Friday, April 17, 2015

Bandsaw "adjustment"

Last year, my family and I moved from Washington (state) to Maryland.  The rental house we moved into has a 2 car garage, so that became my shop.  I have 4 big tools with 220 volt motors.  The tablesaw, the bandsaw, the air compressor, and the dust collector.  Unfortunately, and to no surprise, the garage of the rental house did not have 220 volt circuits.  I decided to mothball the air compressor and dust collector.  I have a small pancake air compressor I could limp by on, and I could purchase a dust collector that operated on 110 volt.  But I wanted the bandsaw and tablesaw operational.

I got a quote from an electrician to install a 220 volt circuit in the garage.  The existing electrical panel is on the far end of the house from the garage.  The quote came back at $1500 if I dug the 18" deep trench across the length of the house.  That idea quickly died.

Instead, I decided to swap the motors on the tablesaw and bandsaw for 115 volt motors.  The tablesaw, a circa 2000 Powermatic 66, was fairly easy to swap.  Maybe I'll post about that another time.

The bandsaw, an 18" Jet JWBS-18X-3, was a bit more challenging.  It seems that the manufacturer chose to use a custom motor with non-NEMA face mount, so that the bolt holes do not line up with NEMA motors.  Brilliant.  So when your motor craps out on you, you are forced to buy a replacement from them.  Or do what I did as I describe below.

Overall, the motor replacement on the bandsaw went like this:

  • purchase a 115 volt, 2 hp NEMA motor
  • purchase a new sheave
  • purchase new magnetic starter
  • have a custom motor mount made
  • enlarge the through hole in the side of the bandsaw for the motor
  • install everything
The motor I bought is a Leeson.  See the picture of the nameplate below.  This is a NEMA 145TC frame.  This motor can either be mounted via the bace or via the face.  I used the face mount.  Ebay is a great resource for things like this.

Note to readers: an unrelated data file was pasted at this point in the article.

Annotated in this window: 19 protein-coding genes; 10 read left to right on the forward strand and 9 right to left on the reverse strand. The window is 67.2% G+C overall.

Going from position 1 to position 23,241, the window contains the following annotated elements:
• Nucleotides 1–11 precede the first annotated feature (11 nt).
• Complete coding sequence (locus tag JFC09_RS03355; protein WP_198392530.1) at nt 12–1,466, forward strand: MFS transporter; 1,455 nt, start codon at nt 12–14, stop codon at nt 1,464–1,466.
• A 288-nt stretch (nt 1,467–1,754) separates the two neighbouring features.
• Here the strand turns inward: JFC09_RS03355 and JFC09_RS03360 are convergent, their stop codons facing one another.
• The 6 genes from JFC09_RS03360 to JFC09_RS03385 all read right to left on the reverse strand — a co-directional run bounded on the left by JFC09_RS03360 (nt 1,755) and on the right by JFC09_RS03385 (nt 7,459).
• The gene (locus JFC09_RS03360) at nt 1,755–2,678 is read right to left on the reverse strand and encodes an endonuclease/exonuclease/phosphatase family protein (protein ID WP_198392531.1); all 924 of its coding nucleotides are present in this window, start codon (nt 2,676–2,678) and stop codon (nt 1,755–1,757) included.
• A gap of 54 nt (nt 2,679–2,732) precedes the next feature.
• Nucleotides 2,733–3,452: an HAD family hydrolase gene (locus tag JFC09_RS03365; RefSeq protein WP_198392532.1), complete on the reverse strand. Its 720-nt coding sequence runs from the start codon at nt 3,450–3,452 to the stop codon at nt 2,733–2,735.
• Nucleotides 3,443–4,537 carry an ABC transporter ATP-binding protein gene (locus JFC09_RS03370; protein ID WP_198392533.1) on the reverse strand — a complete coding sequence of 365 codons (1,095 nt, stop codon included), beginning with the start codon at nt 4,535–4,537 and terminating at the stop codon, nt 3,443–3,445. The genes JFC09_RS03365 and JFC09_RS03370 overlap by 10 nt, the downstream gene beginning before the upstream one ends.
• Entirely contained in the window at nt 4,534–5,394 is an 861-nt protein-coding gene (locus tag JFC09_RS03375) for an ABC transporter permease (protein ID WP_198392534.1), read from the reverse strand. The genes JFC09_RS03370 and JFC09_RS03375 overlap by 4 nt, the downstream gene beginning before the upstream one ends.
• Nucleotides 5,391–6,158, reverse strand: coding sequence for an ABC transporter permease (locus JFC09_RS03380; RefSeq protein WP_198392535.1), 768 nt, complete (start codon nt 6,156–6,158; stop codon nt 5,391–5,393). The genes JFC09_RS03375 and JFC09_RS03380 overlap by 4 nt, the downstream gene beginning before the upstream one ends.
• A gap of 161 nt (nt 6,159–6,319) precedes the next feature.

The original motor had a non-standard motor shaft, too, so I had to buy a new sheave (the pulley that goes on the end of the motor shaft that the belt rides on).  For the motor I bought, I got a BK-28 sheave with 7/8" bore.

The original starter on the bandsaw (the switch, if you will) was for a 220 volt motor.  So, I had to buy a new magnetic starter.  Grizzly had a good one... the G8291 magnetic switch.

Now came the interesting part.  How to mount the new NEMA motor to the bandsaw, given that the original motor mount was not for a NEMA motor bolt pattern.  I discovered a fantastic service online.  This is an online machine shop, out of New Jersey I think.  Using their free 3D modeling software, you design your part, cost it, pick materials, and submit it all online.  I was able to choose an adequate material that was strong enough but inexpensive.  Something steel.  I am not a metallurgist.  The cost, including delivery, for my custom motor mount bracket was around $75.  I ended up priming it and painting it black with spray can paint.  It fit PERFECTLY.

The next problem was the hole in the side of the bandsaw for the motor to go through.  You might be able to tell from the photo above that the bolt holes for the motor in the new mount plate were covered up by the bandsaw side.  I had to cut away the side of the bandsaw with my recip saw.  There is some support steel around where the motor comes through the side.  I just cut all the sheet metal away inside that square.  It was an ugly operation.  I used a file to dull the cut edges.  Whatever, it's just a tool and it works fine.

The new magnetic switch also needed a different mount to the bandsaw.  I just took a piece of scrap cherry plywood, screwed it to the bandsaw through the original holes (or maybe I tapped some new holes, I can't remember), and surface mounted my new switch to the plywood.  Works great.

All in all, I'm pretty pleased with this "adjustment" to the bandsaw.  When I get in a more permanent shop with 220 volt circuits, I'll put the original motor back on.  All the original bolt holes are still there.  But I've been able to resaw 8" wide poplar with this setup on a 20 amp circuit.  Not too bad!  And the experience with was incredible.

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